An emotion that had seemed forever capped has been released. I'm beginning to feel sorry for Billy Martin.

Finally, the Yankee manager has met his match in arrogance and selfishness - and on the team he so wanted to lead for so long. He ought to be paid off and put out of his athletic misery (they still shoot horses, don't they?) and probably would have been by now except that no sane man wants his job.

All the indicators that usually proceed managerial firings clubhouse assassins shooting off anonymous salvos, a vote of confidence, even a walk to the gallows earlier this week - have taken place. And Martin remains publicly at the helm of a team he stopped guiding long ago.

Everyone wants a piece of Martin these days. And even he has never been in a brawl quite like this. If his star player, Reggie Jackson, is not in a public snit, his pitchers are throwing with doll-like speed. Or the owner, George Steinbrenner, is calling him a liar.

"I'm tired with all his self-serving statements," said Steinbrenner, "I don't want to be part of making a martyr out of Billy Martin. He's got the best material in the American League. The manager's job is to motivate and make his players perform."

That was the day after even Martin thought he would be fired. Martin was so sure he even took a verbal swipe at Steinbrenner, charging the owner upstaged him in front of the players and saying: "I got so mad, I slammed the ice bucket with my fist and sprayed both him and Gabe (Paul) with ice. Ever since then, I knew I was gone."

A few minutes after saying that, Martin had gone for a meeting - or hanging - with general manager Paul. He returned as manager, possibly more surprised than anyone else.

The day before, coach Yogi Berra had come into Martin's office. Smiling.To which Martin said: "You better smile today. Tomorrow, you will be sitting in this chair."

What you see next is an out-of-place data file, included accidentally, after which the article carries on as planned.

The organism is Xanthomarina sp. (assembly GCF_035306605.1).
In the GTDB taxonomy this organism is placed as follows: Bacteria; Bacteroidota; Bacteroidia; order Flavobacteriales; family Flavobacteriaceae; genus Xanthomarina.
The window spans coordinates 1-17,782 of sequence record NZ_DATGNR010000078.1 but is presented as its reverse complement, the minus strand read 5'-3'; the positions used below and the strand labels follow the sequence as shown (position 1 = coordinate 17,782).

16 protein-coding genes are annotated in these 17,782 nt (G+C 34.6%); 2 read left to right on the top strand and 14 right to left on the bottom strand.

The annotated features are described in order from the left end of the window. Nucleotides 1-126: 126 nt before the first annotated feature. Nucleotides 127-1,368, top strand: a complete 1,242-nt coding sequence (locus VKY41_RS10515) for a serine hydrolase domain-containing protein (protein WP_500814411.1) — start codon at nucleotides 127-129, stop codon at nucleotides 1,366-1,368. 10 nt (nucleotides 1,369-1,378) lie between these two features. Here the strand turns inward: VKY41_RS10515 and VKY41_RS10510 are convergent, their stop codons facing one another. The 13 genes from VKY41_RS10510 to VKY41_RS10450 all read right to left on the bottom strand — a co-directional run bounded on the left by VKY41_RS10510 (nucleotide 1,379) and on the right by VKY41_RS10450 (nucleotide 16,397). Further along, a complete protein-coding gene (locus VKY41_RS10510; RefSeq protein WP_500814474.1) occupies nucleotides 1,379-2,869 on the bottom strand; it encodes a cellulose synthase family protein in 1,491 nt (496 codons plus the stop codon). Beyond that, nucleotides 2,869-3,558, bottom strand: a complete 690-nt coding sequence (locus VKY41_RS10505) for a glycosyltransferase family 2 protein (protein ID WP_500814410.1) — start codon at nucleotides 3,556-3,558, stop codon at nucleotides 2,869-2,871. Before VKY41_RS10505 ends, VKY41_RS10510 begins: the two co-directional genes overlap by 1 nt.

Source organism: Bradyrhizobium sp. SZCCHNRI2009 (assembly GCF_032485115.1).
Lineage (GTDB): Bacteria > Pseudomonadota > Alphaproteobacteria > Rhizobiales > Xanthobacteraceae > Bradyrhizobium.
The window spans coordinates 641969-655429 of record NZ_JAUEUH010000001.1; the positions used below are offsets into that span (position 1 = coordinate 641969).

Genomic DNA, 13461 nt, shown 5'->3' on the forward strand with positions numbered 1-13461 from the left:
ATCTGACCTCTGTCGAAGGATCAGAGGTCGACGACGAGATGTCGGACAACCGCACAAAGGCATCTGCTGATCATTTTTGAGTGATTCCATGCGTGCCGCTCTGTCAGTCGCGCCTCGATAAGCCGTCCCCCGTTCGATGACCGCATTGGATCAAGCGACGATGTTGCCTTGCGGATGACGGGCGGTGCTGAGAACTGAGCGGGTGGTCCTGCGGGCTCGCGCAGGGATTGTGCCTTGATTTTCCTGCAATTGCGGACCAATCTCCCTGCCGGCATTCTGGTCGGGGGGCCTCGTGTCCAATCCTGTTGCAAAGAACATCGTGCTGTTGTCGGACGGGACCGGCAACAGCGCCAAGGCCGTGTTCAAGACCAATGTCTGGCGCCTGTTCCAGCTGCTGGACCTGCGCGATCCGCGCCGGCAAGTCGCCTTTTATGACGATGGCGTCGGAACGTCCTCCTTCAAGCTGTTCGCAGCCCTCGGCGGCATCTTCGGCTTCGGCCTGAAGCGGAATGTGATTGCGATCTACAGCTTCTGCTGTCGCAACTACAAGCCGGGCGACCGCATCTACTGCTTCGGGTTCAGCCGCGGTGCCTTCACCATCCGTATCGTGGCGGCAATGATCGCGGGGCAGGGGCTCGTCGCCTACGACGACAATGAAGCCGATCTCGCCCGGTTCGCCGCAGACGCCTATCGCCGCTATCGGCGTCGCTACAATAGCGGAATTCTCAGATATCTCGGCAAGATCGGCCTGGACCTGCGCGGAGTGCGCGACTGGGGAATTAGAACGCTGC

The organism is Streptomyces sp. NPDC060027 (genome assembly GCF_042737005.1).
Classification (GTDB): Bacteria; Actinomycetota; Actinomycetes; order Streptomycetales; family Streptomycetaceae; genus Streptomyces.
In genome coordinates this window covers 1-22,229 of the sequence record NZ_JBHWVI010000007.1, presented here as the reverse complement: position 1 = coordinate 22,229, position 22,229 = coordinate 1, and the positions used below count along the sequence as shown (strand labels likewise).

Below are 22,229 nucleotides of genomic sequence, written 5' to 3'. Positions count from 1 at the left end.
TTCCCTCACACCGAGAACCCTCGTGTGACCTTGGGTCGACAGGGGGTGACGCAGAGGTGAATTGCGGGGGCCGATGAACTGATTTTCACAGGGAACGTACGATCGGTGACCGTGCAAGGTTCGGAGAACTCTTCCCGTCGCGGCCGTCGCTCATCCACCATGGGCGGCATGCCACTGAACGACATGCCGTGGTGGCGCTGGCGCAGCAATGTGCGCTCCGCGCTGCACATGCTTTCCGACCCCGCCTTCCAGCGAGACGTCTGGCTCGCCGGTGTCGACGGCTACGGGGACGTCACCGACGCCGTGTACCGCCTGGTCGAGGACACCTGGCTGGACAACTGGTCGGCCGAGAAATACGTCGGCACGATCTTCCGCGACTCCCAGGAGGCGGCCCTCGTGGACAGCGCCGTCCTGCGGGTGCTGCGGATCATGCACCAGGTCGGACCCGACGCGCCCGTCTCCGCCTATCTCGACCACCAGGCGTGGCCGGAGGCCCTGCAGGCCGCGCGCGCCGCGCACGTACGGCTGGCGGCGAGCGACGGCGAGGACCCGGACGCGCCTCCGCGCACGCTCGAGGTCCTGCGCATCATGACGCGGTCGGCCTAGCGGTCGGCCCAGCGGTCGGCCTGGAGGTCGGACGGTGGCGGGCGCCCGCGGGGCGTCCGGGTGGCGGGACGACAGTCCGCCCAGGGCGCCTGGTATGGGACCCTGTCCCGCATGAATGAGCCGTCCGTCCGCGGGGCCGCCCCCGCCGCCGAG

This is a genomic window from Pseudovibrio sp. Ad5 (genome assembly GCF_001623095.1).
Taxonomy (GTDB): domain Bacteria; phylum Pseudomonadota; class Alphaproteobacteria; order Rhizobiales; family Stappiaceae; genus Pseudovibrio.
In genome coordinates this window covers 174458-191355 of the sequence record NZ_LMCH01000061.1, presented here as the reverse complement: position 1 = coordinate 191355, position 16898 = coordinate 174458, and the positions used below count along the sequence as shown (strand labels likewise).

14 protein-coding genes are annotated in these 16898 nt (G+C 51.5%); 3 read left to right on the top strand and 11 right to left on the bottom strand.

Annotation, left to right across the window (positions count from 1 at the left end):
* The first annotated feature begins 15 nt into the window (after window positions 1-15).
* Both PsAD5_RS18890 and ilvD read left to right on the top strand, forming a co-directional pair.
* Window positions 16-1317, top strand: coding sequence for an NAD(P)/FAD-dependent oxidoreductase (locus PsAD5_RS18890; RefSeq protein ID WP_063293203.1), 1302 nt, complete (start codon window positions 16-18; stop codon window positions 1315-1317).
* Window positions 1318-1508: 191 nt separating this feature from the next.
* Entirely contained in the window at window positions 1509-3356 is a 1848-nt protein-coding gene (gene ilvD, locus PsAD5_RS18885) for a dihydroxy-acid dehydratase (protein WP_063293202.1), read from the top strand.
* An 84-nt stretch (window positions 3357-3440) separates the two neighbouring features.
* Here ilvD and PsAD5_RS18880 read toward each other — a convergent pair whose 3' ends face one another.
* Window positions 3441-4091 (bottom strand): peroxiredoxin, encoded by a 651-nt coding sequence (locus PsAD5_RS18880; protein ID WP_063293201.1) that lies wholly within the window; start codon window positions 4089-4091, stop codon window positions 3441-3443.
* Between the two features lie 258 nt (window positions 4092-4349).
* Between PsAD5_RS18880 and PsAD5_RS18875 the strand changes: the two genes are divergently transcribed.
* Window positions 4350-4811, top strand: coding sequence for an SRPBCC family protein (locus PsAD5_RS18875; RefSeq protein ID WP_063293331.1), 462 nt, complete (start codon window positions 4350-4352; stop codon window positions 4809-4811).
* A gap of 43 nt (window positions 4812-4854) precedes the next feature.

If Berra has not turned down the job, another coach, Dick Howser, apparently has. And Steinbrenner's latest statement - "barring any really serious breach . . . with Gabe Paul, it is 99 out of 100 per cent sure Martin will be the manager this season, win or lose" - must mean everyone else has, too.

When the clubhouse backstabbers begin to hone their knives, it signals the end of authority. And reporters hardly seem able to escape the latest breed of baseball specialist - the DB (designated bitcher).

"There is no discipline on this club, not one damn bit," one player told Dick young of the Daily News. (Naturally, Young wrote that "there was disgust all over his face.") A few feet away, another player said: "He's letting the guys get away with anthing they want."

At least the players have not shown partiality. To the Times two weeks ago, a "prominent Yankee" said of Steinbrenner; "He's telling him the lineup. George doesn't want competition. He wants a slaughter . . . George wants 25 superstars. George doesn't care about anyone's feelings."

Entire teams have said that very thing about Martin, and such as Ken Brett, Jim Northrup, Jim Brewer, Burt Hawkins and dozens more must silently cheer each time Martin gets another public thrashing.

Of course, all of this was very predictable before the season even began. This was Martin's third season as Yankee manager, and three years alwasy has been one too many for him in the past.

It was that way in Detroit and that way in Texas. At Minnesota, he lasted just one season, even won to get fired in sports after that sort of thing.

How many managerial lives has Martin? He was fired after 165 games by the Twins, only to bounce back with the Tigers. He was fired after 459 games by the Tigers, only to resurface in Texas. The Rangers fired him after 275 games, but be became manager of the Yankees 12 days later.

Yesterday was his 324th game as yankee manager.By prior standards, he is overdue to be fired.

Possibly, Martin is constitutionally incapable of managing a team glutted with talent. He must meddle, must create havoc where that is not necessary instead of silently allowing the best players to produce the best record. Martin can create sucess but not sustain it.

All of which makes one even more amazed at what Casey Stengel accomplished with equally oversized egos, although his was a less complex time. Or how George Allen manages to tiptoe through assorted land mines with the Redskins.

Whatever fate awaits Martin will not be surprising. Reporters long ago learned not to write his athetic obit too quickly. When he is fired, however, however, his only logical successor is now with the circus - the wild-animal maestro, Gunther Gebel-Williams.